Amazon is now discounting Prime for customers receiving certain types of government aid. (Corporations, farm subsidy recipients, and mortgage holders will not benefit.)
On Tuesday Amazon said it would discount its popular Prime subscription service for shoppers who receive U.S. government aid, taking aim at a key customer base for rival Wal-Mart.
Amazon said it would offer the $10.99-per-month or $99-per-year Prime service — which includes fast shipping as well as streaming of movies and TV shows — for $5.99 per month to those receiving government assistance including welfare and food stamps.
Six dollars per month times twelve months in the year equals $72, or $27 off the annual price.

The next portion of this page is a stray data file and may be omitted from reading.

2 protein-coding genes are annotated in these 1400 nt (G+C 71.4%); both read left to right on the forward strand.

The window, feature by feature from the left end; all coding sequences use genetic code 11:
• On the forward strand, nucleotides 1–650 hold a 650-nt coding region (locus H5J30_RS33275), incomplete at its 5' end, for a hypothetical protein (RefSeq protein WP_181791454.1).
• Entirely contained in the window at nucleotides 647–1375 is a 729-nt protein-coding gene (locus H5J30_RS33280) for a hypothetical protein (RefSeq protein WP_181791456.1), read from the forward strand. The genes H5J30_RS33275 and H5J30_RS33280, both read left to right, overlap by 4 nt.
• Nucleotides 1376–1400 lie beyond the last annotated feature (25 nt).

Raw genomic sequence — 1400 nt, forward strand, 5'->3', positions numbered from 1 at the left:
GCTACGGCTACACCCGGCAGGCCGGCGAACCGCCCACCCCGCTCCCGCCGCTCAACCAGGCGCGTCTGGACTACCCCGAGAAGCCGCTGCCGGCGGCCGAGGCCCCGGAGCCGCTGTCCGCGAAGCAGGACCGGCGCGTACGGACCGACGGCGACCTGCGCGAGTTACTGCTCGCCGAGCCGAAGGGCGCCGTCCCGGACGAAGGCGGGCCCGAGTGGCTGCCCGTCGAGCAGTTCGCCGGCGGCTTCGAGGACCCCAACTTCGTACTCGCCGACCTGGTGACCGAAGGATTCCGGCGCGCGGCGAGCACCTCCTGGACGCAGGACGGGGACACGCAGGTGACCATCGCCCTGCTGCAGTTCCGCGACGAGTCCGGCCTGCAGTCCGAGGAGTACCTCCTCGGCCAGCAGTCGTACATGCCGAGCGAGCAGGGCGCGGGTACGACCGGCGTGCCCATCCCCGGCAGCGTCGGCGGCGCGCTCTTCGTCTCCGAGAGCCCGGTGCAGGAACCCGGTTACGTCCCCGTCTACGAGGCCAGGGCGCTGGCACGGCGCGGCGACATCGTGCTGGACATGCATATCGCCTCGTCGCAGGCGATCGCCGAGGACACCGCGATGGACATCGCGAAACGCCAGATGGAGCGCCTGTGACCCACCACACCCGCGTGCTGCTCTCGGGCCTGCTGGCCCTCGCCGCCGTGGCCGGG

The online retailer’s move directly challenges Wal-Mart — the biggest beneficiary of the Supplemental Nutrition Assistance Program (SNAP) — where at least one in five customers pay by food stamps.
Prime subscriptions have been key to Amazon’s retail growth strategy, as the service encourages shoppers to buy more goods, more often.
Customers with valid Electronic Benefits Transfer (EBT) cards receiving aid from programs including SNAP and the Temporary Assistance for Needy Families (TANF) program will qualify for the discount, Amazon said.
(Reporting by Anya George Tharakan in Bengaluru; Editing by Sai Sachin Ravikumar)
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